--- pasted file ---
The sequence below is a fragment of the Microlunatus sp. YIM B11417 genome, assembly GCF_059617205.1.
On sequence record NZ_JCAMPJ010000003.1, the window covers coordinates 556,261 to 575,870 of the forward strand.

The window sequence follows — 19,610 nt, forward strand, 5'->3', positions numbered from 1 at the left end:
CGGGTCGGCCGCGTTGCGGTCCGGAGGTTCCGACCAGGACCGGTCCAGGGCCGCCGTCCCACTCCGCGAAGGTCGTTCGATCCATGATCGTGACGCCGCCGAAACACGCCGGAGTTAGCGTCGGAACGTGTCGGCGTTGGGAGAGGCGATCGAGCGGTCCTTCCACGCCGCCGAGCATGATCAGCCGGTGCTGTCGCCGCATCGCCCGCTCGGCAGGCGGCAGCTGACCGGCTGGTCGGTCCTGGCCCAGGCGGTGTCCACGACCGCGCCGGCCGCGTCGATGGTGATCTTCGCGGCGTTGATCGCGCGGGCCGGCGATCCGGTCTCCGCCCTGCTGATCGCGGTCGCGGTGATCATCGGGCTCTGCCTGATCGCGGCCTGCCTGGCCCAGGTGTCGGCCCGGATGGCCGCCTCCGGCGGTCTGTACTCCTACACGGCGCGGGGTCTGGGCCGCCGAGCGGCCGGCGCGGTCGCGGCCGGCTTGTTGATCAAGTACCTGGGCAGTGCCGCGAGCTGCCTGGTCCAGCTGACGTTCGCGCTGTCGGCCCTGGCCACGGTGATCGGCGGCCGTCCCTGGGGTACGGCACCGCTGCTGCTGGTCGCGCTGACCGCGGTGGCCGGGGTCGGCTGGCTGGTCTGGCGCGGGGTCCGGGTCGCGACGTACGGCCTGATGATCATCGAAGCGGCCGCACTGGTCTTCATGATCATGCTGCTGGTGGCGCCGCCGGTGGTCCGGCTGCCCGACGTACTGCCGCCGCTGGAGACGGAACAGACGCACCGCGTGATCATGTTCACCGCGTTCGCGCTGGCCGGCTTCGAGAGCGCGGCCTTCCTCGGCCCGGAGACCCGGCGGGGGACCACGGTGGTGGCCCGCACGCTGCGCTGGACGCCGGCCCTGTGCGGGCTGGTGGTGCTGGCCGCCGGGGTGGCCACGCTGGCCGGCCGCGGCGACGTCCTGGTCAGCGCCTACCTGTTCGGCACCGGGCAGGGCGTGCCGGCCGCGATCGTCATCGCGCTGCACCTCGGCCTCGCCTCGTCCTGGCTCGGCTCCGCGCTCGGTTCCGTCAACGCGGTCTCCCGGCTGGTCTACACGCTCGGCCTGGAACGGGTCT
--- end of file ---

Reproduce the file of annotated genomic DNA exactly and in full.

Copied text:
The sequence below is a fragment of the Microlunatus sp. YIM B11417 genome, assembly GCF_059617205.1.
On sequence record NZ_JCAMPJ010000003.1, the window covers coordinates 556,261 to 575,870 of the forward strand.

The window sequence follows — 19,610 nt, forward strand, 5'->3', positions numbered from 1 at the left end:
CGGGTCGGCCGCGTTGCGGTCCGGAGGTTCCGACCAGGACCGGTCCAGGGCCGCCGTCCCACTCCGCGAAGGTCGTTCGATCCATGATCGTGACGCCGCCGAAACACGCCGGAGTTAGCGTCGGAACGTGTCGGCGTTGGGAGAGGCGATCGAGCGGTCCTTCCACGCCGCCGAGCATGATCAGCCGGTGCTGTCGCCGCATCGCCCGCTCGGCAGGCGGCAGCTGACCGGCTGGTCGGTCCTGGCCCAGGCGGTGTCCACGACCGCGCCGGCCGCGTCGATGGTGATCTTCGCGGCGTTGATCGCGCGGGCCGGCGATCCGGTCTCCGCCCTGCTGATCGCGGTCGCGGTGATCATCGGGCTCTGCCTGATCGCGGCCTGCCTGGCCCAGGTGTCGGCCCGGATGGCCGCCTCCGGCGGTCTGTACTCCTACACGGCGCGGGGTCTGGGCCGCCGAGCGGCCGGCGCGGTCGCGGCCGGCTTGTTGATCAAGTACCTGGGCAGTGCCGCGAGCTGCCTGGTCCAGCTGACGTTCGCGCTGTCGGCCCTGGCCACGGTGATCGGCGGCCGTCCCTGGGGTACGGCACCGCTGCTGCTGGTCGCGCTGACCGCGGTGGCCGGGGTCGGCTGGCTGGTCTGGCGCGGGGTCCGGGTCGCGACGTACGGCCTGATGATCATCGAAGCGGCCGCACTGGTCTTCATGATCATGCTGCTGGTGGCGCCGCCGGTGGTCCGGCTGCCCGACGTACTGCCGCCGCTGGAGACGGAACAGACGCACCGCGTGATCATGTTCACCGCGTTCGCGCTGGCCGGCTTCGAGAGCGCGGCCTTCCTCGGCCCGGAGACCCGGCGGGGGACCACGGTGGTGGCCCGCACGCTGCGCTGGACGCCGGCCCTGTGCGGGCTGGTGGTGCTGGCCGCCGGGGTGGCCACGCTGGCCGGCCGCGGCGACGTCCTGGTCAGCGCCTACCTGTTCGGCACCGGGCAGGGCGTGCCGGCCGCGATCGTCATCGCGCTGCACCTCGGCCTCGCCTCGTCCTGGCTCGGCTCCGCGCTCGGTTCCGTCAACGCGGTCTCCCGGCTGGTCTACACGCTCGGCCTGGAACGGGTCT